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# help

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AB = 15, BC = 18, AC = 25, D is midpoint of BC, G is centroid.  Find DG. Nov 17, 2019

#1
+2 Based on one of the properties of a centroid. Segment GD is 1/3 the length of AD.

Sorry my method is pretty complicated so hang on.

Triangles ABD and ABC are similar. Since D is the midpoint, and they share AB as a side, their ratio is 1:2

We can find the area of ABC using Heron's formula. After one million years, we have a simplified radical of $$2\sqrt{4466}$$.

Since their ratio is 1:2, we know that the area of ABD is now $$\sqrt{4466}$$.

Side BD is 18 / 2 = 9

We know sides AB = 15 and BD = 9. So we can work backwards from Heron's formula to find the length of AD.

Working backwards from heron's formula: we calculate s. Since the length of side C is unknown, we can call it X.

We find that S  is 12 + 0.5x. We know the area is $$\sqrt{4466}$$. So we can make the following equation:

$$(0.5x+12)(0.5x+12-15)(0.5x+12-9)(0.5x+12-x)=4466$$

(0.5x+12)(0.5x-3)*(0.5x+3)(0.5x+12-x)=4466 = {x=-(2*sqrt(86)), x=2*sqrt(86), x=-(2*sqrt(67)), x=2*sqrt(67)}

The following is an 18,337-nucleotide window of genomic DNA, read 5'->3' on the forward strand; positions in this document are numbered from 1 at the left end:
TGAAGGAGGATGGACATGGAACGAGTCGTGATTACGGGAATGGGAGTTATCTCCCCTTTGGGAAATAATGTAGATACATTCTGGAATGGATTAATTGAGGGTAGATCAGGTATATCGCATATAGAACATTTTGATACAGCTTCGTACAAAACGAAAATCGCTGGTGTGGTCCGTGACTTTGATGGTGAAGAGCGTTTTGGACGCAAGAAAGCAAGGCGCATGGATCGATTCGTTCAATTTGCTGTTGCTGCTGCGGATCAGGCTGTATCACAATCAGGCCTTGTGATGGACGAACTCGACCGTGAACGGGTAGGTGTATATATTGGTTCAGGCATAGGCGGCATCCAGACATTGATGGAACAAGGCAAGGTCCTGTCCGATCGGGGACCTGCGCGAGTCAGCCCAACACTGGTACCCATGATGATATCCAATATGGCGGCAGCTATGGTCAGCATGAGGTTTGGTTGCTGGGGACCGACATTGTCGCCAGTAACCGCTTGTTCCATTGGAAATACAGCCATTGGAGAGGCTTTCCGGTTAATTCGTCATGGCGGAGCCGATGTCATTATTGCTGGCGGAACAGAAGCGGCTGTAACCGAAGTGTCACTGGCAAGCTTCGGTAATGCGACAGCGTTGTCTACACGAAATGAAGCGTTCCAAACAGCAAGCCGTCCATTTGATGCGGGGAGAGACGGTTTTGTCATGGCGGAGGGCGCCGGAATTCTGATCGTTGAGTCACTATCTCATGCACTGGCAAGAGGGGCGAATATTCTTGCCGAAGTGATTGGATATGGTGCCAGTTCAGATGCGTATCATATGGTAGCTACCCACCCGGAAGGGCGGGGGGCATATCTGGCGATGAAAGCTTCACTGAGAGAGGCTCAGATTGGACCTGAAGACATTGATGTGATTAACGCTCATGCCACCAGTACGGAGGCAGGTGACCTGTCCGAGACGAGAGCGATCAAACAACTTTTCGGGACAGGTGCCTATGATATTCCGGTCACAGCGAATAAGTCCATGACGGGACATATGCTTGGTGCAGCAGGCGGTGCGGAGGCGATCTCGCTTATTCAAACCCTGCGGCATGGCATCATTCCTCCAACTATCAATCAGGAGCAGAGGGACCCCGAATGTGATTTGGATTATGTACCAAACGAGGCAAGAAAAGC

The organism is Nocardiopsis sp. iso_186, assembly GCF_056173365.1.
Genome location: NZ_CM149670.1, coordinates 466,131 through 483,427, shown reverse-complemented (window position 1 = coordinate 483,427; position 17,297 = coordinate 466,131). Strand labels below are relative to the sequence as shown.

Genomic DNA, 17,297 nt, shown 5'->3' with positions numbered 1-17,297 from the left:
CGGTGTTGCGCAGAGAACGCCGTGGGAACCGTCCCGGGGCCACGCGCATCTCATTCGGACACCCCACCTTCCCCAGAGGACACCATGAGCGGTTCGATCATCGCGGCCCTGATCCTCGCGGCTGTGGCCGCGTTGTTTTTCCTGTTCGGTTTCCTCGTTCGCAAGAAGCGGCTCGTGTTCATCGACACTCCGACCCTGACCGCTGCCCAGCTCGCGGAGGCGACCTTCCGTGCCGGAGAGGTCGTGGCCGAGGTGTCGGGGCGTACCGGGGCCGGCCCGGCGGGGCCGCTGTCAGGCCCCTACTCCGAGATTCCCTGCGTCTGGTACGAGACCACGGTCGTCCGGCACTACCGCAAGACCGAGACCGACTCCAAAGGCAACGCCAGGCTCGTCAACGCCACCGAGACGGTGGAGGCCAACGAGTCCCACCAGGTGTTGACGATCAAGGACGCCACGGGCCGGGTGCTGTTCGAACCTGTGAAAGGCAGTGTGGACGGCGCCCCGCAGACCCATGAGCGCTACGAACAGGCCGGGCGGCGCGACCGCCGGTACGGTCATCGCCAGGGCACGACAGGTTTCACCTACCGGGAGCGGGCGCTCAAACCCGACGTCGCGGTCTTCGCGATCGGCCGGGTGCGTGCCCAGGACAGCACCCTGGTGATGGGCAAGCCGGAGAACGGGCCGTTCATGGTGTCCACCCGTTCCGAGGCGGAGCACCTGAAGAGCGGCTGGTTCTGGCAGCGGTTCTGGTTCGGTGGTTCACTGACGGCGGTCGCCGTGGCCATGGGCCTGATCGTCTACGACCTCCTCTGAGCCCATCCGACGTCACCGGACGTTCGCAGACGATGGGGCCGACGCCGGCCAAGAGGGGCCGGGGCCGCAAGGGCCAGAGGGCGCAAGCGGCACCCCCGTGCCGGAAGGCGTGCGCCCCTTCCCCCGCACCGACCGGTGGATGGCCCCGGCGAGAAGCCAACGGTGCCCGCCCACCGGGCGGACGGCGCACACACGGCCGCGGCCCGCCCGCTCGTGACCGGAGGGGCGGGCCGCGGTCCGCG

So side C is either $$2\sqrt{86}$$, or $$2\sqrt{67}$$.

That means GD is either: $$\frac{2\sqrt{86}}{3}$$, or $$\frac{2\sqrt{67}}{3}$$....

Yup! THis is completely messed up! What a crazy method! I got two possible sides too, uh.. Help?

Nov 17, 2019
#2
+1

Better ways to do this but I think this can be solved by using the Law of Cosines twice

We have that

AC^2  = AB^2 + BC^2   - 2 ( AB) (BC) cos (ABC)

25^2 = 15^2 + 18^2  - 2 (15) (18) cos( ABC)

625 = 225 + 324 - [540 cos ABC]

-76/540 =  cos(ABC)  =  -19/135

So   applying this again to  find the length of AD  we have that

AD^2  =  AB^2 +( BC/2)^2 - 2 (AB) (BC) cos (ABC)

AD^2  = 15^2 + 9^2 - 2(15) (18) (-19/135)

So ....  since AD is a median, DG is (1/3) (AD) =  (1/3) sqrt(382)  = sqrt (382) / 3  ≈ 6.51 units

EDIT TO CORRECT AN ERROR....!!!!   Nov 18, 2019
edited by CPhill  Nov 18, 2019
#3
+1

yup I don't know how to use trig. thats why I screwed up my answer lol.

CalculatorUser  Nov 18, 2019